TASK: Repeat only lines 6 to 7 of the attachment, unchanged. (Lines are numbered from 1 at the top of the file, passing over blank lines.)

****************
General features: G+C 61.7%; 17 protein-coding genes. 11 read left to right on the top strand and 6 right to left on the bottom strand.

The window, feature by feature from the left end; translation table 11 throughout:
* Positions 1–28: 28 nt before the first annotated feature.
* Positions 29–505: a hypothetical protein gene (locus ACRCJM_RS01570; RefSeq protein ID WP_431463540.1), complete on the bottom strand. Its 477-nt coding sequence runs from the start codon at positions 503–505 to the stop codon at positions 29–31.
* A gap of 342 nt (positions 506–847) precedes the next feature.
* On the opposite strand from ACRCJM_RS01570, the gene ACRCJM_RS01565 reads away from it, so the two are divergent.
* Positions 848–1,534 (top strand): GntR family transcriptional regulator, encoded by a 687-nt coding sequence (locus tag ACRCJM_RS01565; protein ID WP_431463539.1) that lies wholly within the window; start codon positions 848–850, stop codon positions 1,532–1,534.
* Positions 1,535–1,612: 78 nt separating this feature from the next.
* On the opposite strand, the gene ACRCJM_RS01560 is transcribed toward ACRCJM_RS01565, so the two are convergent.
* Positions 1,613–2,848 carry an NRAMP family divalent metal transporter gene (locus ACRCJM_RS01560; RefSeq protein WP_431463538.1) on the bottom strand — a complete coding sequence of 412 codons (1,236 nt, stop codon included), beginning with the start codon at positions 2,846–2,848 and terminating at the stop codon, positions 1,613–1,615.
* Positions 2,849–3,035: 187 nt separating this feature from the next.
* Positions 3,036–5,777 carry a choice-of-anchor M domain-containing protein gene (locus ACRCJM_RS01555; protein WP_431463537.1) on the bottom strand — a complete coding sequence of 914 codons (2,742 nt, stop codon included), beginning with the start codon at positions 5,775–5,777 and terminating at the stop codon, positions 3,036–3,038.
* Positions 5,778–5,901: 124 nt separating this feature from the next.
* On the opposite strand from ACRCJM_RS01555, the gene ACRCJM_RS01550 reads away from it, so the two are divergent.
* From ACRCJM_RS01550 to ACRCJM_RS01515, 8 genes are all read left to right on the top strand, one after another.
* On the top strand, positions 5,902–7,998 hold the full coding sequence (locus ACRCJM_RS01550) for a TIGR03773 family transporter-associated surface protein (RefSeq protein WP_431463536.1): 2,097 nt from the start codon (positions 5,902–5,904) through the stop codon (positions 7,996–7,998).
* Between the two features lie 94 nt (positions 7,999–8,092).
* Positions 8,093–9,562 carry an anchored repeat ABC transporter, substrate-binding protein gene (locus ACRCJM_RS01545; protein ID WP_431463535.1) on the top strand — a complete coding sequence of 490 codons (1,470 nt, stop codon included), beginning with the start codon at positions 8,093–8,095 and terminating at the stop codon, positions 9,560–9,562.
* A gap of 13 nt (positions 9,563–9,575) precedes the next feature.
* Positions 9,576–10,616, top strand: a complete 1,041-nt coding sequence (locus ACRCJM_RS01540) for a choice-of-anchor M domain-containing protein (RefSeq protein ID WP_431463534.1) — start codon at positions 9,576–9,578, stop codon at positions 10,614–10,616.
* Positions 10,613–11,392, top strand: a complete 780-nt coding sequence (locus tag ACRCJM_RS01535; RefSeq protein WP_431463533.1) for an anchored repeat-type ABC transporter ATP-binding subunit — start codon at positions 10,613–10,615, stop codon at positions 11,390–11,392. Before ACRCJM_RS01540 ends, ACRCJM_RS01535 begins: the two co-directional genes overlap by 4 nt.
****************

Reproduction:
* On the opposite strand from ACRCJM_RS01570, the gene ACRCJM_RS01565 reads away from it, so the two are divergent.
* Positions 848–1,534 (top strand): GntR family transcriptional regulator, encoded by a 687-nt coding sequence (locus tag ACRCJM_RS01565; protein ID WP_431463539.1) that lies wholly within the window; start codon positions 848–850, stop codon positions 1,532–1,534.